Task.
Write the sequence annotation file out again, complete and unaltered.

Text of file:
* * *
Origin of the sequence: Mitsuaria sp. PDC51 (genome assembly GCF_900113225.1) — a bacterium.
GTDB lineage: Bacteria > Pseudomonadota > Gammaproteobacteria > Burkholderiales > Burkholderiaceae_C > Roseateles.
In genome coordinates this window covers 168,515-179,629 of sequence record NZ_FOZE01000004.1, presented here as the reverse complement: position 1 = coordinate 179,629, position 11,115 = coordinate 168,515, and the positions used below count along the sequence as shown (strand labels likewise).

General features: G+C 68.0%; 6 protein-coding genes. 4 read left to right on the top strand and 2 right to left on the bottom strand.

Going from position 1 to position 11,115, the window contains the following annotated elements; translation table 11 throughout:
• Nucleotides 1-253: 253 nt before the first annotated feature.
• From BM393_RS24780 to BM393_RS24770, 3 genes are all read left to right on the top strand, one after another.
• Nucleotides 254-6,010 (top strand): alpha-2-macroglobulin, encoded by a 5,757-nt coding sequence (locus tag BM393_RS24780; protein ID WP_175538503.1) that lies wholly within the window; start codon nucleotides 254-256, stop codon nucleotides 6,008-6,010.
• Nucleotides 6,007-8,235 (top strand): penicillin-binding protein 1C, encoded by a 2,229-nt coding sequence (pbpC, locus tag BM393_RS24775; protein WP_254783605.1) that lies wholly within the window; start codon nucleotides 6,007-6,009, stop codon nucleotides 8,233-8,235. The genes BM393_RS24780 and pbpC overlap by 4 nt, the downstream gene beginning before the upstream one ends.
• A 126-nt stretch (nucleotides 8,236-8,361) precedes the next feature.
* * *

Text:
Origin of the sequence: Mitsuaria sp. PDC51 (genome assembly GCF_900113225.1) — a bacterium.
GTDB lineage: Bacteria > Pseudomonadota > Gammaproteobacteria > Burkholderiales > Burkholderiaceae_C > Roseateles.
In genome coordinates this window covers 168,515-179,629 of sequence record NZ_FOZE01000004.1, presented here as the reverse complement: position 1 = coordinate 179,629, position 11,115 = coordinate 168,515, and the positions used below count along the sequence as shown (strand labels likewise).

General features: G+C 68.0%; 6 protein-coding genes. 4 read left to right on the top strand and 2 right to left on the bottom strand.

Going from position 1 to position 11,115, the window contains the following annotated elements; translation table 11 throughout:
• Nucleotides 1-253: 253 nt before the first annotated feature.
• From BM393_RS24780 to BM393_RS24770, 3 genes are all read left to right on the top strand, one after another.
• Nucleotides 254-6,010 (top strand): alpha-2-macroglobulin, encoded by a 5,757-nt coding sequence (locus tag BM393_RS24780; protein ID WP_175538503.1) that lies wholly within the window; start codon nucleotides 254-256, stop codon nucleotides 6,008-6,010.
• Nucleotides 6,007-8,235 (top strand): penicillin-binding protein 1C, encoded by a 2,229-nt coding sequence (pbpC, locus tag BM393_RS24775; protein WP_254783605.1) that lies wholly within the window; start codon nucleotides 6,007-6,009, stop codon nucleotides 8,233-8,235. The genes BM393_RS24780 and pbpC overlap by 4 nt, the downstream gene beginning before the upstream one ends.
• A 126-nt stretch (nucleotides 8,236-8,361) precedes the next feature.